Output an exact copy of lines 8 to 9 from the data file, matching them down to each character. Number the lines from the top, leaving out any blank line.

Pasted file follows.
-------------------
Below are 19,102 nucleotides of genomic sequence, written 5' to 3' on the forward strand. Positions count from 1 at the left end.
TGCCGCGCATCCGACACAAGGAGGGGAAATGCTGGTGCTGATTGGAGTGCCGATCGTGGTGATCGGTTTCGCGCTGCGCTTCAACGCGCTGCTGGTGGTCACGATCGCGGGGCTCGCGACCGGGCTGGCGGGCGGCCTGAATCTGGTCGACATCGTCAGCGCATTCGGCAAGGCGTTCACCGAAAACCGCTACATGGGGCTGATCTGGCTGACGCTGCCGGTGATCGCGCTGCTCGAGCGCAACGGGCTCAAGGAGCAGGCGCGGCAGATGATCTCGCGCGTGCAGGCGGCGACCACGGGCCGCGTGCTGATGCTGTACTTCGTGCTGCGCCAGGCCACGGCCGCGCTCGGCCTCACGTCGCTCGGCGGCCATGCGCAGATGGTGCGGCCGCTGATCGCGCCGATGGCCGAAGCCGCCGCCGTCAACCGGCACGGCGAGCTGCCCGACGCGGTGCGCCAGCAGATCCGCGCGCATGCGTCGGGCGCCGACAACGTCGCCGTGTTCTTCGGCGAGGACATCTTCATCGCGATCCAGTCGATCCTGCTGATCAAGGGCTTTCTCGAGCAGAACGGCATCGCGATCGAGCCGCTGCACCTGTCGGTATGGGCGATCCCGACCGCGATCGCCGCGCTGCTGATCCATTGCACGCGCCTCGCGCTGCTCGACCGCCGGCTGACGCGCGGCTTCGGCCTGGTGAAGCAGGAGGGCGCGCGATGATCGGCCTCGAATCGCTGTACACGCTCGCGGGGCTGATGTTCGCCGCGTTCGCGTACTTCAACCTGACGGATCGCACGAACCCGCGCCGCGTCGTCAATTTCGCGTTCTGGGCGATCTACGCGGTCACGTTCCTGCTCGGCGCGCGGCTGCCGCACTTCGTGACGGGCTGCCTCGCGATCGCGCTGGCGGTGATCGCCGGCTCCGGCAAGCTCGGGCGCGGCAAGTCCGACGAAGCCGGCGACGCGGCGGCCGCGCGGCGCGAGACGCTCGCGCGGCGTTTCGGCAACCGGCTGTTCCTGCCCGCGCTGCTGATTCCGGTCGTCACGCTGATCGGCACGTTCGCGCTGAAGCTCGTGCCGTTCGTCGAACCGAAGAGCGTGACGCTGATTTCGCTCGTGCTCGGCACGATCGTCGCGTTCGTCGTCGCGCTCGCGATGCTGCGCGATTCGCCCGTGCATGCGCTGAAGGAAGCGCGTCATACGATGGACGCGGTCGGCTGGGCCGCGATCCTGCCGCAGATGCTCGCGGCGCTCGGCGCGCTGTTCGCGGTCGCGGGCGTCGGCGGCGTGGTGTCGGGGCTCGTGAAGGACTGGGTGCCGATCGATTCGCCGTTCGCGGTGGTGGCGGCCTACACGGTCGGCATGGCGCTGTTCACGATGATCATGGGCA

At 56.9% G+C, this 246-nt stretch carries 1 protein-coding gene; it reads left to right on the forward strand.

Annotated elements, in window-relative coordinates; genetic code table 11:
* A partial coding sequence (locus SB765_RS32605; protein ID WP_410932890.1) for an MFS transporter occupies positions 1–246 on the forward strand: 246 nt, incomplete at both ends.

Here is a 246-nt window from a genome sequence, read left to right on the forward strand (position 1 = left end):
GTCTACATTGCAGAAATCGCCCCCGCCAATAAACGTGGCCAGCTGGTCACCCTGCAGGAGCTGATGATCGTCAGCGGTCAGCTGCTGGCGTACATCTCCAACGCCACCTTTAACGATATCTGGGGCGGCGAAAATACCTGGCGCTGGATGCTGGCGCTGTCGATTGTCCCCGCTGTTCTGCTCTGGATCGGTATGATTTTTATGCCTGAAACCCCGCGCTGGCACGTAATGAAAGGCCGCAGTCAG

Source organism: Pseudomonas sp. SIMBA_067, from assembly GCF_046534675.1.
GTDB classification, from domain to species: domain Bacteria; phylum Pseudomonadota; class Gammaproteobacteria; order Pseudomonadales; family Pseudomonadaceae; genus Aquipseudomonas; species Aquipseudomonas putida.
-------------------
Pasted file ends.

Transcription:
Source organism: Pseudomonas sp. SIMBA_067, from assembly GCF_046534675.1.
GTDB classification, from domain to species: domain Bacteria; phylum Pseudomonadota; class Gammaproteobacteria; order Pseudomonadales; family Pseudomonadaceae; genus Aquipseudomonas; species Aquipseudomonas putida.